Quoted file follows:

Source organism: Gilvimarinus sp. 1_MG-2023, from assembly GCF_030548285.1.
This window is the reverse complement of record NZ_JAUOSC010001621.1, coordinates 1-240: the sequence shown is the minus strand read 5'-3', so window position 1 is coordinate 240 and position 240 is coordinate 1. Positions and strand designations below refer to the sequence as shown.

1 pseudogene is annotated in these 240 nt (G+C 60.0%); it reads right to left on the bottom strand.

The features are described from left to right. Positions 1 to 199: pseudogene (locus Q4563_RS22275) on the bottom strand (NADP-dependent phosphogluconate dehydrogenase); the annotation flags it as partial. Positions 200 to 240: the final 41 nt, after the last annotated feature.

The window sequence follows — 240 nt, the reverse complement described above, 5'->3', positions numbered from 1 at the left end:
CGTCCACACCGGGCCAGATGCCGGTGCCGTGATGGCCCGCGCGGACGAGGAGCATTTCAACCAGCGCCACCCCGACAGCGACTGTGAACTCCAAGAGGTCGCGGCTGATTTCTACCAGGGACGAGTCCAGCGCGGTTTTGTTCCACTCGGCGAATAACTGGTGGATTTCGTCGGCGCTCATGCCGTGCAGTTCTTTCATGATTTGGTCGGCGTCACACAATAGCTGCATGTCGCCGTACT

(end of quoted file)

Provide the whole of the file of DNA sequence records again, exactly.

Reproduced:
Source organism: Gilvimarinus sp. 1_MG-2023, from assembly GCF_030548285.1.
This window is the reverse complement of record NZ_JAUOSC010001621.1, coordinates 1-240: the sequence shown is the minus strand read 5'-3', so window position 1 is coordinate 240 and position 240 is coordinate 1. Positions and strand designations below refer to the sequence as shown.

1 pseudogene is annotated in these 240 nt (G+C 60.0%); it reads right to left on the bottom strand.

The features are described from left to right. Positions 1 to 199: pseudogene (locus Q4563_RS22275) on the bottom strand (NADP-dependent phosphogluconate dehydrogenase); the annotation flags it as partial. Positions 200 to 240: the final 41 nt, after the last annotated feature.

The window sequence follows — 240 nt, the reverse complement described above, 5'->3', positions numbered from 1 at the left end:
CGTCCACACCGGGCCAGATGCCGGTGCCGTGATGGCCCGCGCGGACGAGGAGCATTTCAACCAGCGCCACCCCGACAGCGACTGTGAACTCCAAGAGGTCGCGGCTGATTTCTACCAGGGACGAGTCCAGCGCGGTTTTGTTCCACTCGGCGAATAACTGGTGGATTTCGTCGGCGCTCATGCCGTGCAGTTCTTTCATGATTTGGTCGGCGTCACACAATAGCTGCATGTCGCCGTACT